‘Ello everyone! The Day the Earth Stood Still? More like the Hour my Brain Stood Still! Booooooooooooooooooooooooom. We watched a remake of some classic Sci Fi, so what is the worst that could possibly happen? … let’s get into it.

  • The Good – If this wasn’t a remake I would have said the story was at least somewhat interesting. The CGI was pretty incredible for the time. The cast for the most part handles their parts pretty well.
  • The Bad – Not surprisingly Jaden was a pretty bad part, but mostly because his character was totally unlikeable. But mainly the black mark upon this movie was that it was adapted from a classic. Without the previous movie as a touchstone this is like Day After Tomorrow, a movie whose fault lies in its heavy handedness. Instead it felt a bit closer to the new Red Dawn, just not a good idea in the face of inevitable comparison to a classic. Makes me want to watch the new Point Break?
  • The BMT – I guess. I’m honestly a tad bit surprised at how many votes this movie got, and 40 I guess feel a bit too high. I would say more like 30 ish at best. Might even go a little lower, below average even. The effects were alright, and you really have to stretch to find things that make you go “I’ve got to show this to somebody!”.

This movie is also a fine addition to the how-much-product-placement-can-you-sell-before-it-is-a-parody-of-itself pantheon. The original (table sized) Windows Surface, some watch, and an LG phone were pretty noticeable. But holy shit, right in the middle of the movie they might as well have had Keanu shout “I’m feeling hungry, but a kind of hunger that sticks, where do you Earth people go for high quality sustenance?” and Jaden and Connelly look at each other and say “Sound like someone needs a Mac-ers run!”. What followed was essentially the Mac and Me McDonald’s Dance Sequence:

 And then at the end Keanu could have walked towards his space ship, turned around to look at Jaden, given a Terminator 2 thumbs up and said “Da-da-da-da-da … I’m lovin’ it!”. I’m only being mostly hyperbolic. The irony of McDonalds, one of the largest corporations and producers of garbage in the world, being on prominent display in an unabashedly pro-environment film is also hilarious (although I’m thinking that might have been the point, McDonalds trying to show they are working with environmentalists across the board at the time). Anyways, this was, bar none, the highlight of what was otherwise a nuisance of a reboot, I do love me some in your face marketing.

The assessment of product placement is a long standing tradition with us, so it needs a name. Product Sklog-ment brought to you by McDonald’s. Da-da-da-da-da, we’re lovin’ it! It’s got a good ring to it.




The Day the Earth Stood Still (2008) Preview

Alright, so we are moving on to the Sci-Fi entry of our Calendar cycle and watching a film that has been on the BMT radar for years. Mostly this is due to its star, who is bad movie royalty. That’s right, we’re watching The Day the Earth Stood Still starring Keanu Reeves. It was released on December 12th, 2008 beating out the likes of Exodus: Gods and Kings, Love Don’t Cost a Thing, For Richer or Poorer, Home Alone 3, The Golden Child, and Delgo for a place on the calendar. Wow! That’s a murderers row. I’m actually surprised that we ended up going with The Day the Earth Stood Still for December 12th. Delgo is one of the biggest bombs in film history and has terrible reviews to boot. It’s a good thing though because our calendar is lacking in Sci-Fi. Without further ado, let’s go!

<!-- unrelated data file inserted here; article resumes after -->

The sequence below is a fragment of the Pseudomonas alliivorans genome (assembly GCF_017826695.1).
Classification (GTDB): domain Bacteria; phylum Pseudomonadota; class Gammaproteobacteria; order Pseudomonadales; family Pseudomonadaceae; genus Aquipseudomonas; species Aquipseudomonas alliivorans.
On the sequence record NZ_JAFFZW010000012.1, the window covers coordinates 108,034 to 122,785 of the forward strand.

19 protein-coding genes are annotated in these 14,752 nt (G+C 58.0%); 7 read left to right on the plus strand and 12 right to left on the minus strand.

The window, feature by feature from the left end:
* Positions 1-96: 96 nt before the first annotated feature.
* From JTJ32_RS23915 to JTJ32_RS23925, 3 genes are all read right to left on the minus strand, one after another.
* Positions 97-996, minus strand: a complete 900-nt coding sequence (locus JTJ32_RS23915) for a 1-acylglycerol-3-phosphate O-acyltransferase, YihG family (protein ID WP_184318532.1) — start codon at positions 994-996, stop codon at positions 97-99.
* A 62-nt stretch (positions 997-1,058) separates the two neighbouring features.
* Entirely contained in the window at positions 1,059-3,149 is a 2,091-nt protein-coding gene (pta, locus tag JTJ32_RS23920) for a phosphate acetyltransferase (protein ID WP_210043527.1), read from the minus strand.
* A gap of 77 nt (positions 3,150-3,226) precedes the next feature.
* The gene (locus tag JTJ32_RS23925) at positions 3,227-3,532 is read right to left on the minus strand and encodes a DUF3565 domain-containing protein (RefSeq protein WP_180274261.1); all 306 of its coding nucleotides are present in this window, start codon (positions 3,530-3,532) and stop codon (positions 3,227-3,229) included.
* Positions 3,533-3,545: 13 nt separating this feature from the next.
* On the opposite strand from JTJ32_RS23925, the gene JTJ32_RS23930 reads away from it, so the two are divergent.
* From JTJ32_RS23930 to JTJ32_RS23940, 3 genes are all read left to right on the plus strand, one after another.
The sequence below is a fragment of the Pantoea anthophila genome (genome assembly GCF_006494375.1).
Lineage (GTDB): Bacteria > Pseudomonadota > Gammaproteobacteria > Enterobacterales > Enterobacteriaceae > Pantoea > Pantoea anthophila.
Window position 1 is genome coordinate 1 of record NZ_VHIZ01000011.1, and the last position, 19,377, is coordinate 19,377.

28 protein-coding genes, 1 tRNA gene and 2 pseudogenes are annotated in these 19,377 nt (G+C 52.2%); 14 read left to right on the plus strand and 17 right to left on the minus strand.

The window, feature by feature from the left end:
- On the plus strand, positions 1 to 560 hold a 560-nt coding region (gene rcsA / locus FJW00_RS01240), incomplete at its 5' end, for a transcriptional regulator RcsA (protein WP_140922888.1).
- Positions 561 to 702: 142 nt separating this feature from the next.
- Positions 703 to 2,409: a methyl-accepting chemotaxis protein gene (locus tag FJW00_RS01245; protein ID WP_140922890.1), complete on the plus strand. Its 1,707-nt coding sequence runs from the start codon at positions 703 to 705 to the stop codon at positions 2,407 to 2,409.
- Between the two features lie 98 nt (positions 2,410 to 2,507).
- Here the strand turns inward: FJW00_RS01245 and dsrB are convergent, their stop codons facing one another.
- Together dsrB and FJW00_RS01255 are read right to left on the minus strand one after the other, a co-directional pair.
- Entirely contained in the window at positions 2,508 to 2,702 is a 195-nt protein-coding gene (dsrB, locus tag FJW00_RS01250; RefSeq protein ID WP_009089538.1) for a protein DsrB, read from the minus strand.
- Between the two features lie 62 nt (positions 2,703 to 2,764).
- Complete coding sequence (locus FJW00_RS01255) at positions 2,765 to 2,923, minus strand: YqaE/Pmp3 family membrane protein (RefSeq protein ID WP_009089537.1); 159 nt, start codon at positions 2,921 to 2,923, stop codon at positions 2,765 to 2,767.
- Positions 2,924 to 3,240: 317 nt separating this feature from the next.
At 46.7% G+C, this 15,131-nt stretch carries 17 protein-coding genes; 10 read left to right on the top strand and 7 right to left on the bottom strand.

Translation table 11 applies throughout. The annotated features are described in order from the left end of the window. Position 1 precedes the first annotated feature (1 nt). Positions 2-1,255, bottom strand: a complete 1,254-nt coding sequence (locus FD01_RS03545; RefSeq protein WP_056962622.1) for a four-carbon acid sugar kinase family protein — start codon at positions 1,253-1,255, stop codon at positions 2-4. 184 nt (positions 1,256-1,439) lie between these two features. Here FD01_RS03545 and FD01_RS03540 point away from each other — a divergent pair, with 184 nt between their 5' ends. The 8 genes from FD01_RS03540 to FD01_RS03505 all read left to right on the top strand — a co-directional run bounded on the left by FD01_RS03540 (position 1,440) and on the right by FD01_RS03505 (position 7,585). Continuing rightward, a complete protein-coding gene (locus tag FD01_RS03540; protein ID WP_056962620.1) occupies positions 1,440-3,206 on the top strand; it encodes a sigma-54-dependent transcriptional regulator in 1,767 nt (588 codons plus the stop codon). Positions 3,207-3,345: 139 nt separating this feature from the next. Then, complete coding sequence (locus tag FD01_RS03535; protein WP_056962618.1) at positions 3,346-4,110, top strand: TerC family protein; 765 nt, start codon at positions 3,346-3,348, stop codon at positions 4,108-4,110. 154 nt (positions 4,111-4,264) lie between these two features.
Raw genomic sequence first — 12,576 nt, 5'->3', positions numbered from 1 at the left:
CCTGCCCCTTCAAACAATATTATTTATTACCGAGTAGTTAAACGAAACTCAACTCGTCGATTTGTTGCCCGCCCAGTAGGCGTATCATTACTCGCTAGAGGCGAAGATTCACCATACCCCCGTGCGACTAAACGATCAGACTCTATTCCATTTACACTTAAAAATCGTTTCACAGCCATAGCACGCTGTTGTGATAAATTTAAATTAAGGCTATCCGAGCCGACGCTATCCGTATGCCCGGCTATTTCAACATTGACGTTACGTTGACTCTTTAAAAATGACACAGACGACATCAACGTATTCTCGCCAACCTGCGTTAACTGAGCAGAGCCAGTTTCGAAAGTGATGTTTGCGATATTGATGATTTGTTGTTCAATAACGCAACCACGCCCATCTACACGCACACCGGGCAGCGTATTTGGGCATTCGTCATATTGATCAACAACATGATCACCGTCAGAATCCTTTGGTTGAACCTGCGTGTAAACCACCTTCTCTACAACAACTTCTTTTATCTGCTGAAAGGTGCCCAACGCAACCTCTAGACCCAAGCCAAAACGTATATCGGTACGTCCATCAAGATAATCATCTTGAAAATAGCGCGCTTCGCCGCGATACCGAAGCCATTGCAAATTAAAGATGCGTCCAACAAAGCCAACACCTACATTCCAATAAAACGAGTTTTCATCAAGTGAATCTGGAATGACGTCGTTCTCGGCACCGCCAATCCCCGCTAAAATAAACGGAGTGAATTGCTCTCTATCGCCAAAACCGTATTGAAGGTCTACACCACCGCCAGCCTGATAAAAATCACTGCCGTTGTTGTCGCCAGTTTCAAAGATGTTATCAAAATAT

The Day the Earth Stood Still (2008) – BMeTric: 48.6



(Pretty boring BMeTric plot, but look, we found one! It’s been a while, but this is a movie which starts basically above its eventual mean rating and moves down. If you remember the regression plot 6.0 to start is pretty much the crossover point, so while this is well within normal expectations we could be seeing a bit of a Transformers effect. A movie which gets a bad reputation which drives its rating downwards (unusual for bad movies). The amount of votes this movie got is also startling, for such a giant domestic bomb I find that a little strange.)

Leonard Maltin – 2 stars – Strange visitor from another planet arrives on Earth in a giant sphere and adopts human form. The government and the military respond with hostility and weapons but super-smart biologist Connelly makes a personal connection with the alien – though her young stepson (Smith) isn’t as easily won over. Pallis remake of the 1951 classic turns Klaatu into a cipher and dissipates the impact of the story.  

(Having already watched the original in preparation for the remake I’m not sure I like that they seem to have merged the female lead and the mathematician into a single character (Connelly). I feel like that dissipates the impact of the story.)

Trailer – https://www.youtube.com/watch?v=AQ16Rzi-lfA

(Daaaaannnnnggggggg! They made it a straight action film. That’s unsurprising, but the original is more like a Hitchcock film, so I was kind of expecting and hoping for a suspenseful thriller. Oh well.)

Directors – Scott Derrickson – (Known For: Sinister; The Exorcism of Emily Rose; BMT: The Day the Earth Stood Still; Deliver Us from Evil; Notes: Officially in the Marvel Universe fold as he is directing and writing the Doctor Strange film.)

Writers – David Scarpa (screenplay) – (Known For: The Last Castle; BMT: The Day the Earth Stood Still; Notes: Has been attached to write a Daredevil reboot and currently involved in writing a Cleopatra film.)

Edmund H. North (1951 screenplay) – (Known For: Patton; The Day the Earth Stood Still; In a Lonely Place; Sink the Bismarck!; Damn the Defiant!; One Night of Love; BMT: The Day the Earth Stood Still; Meteor; Notes: Won a screenwriting Oscar for Patton. Died in 1990 at age 79.)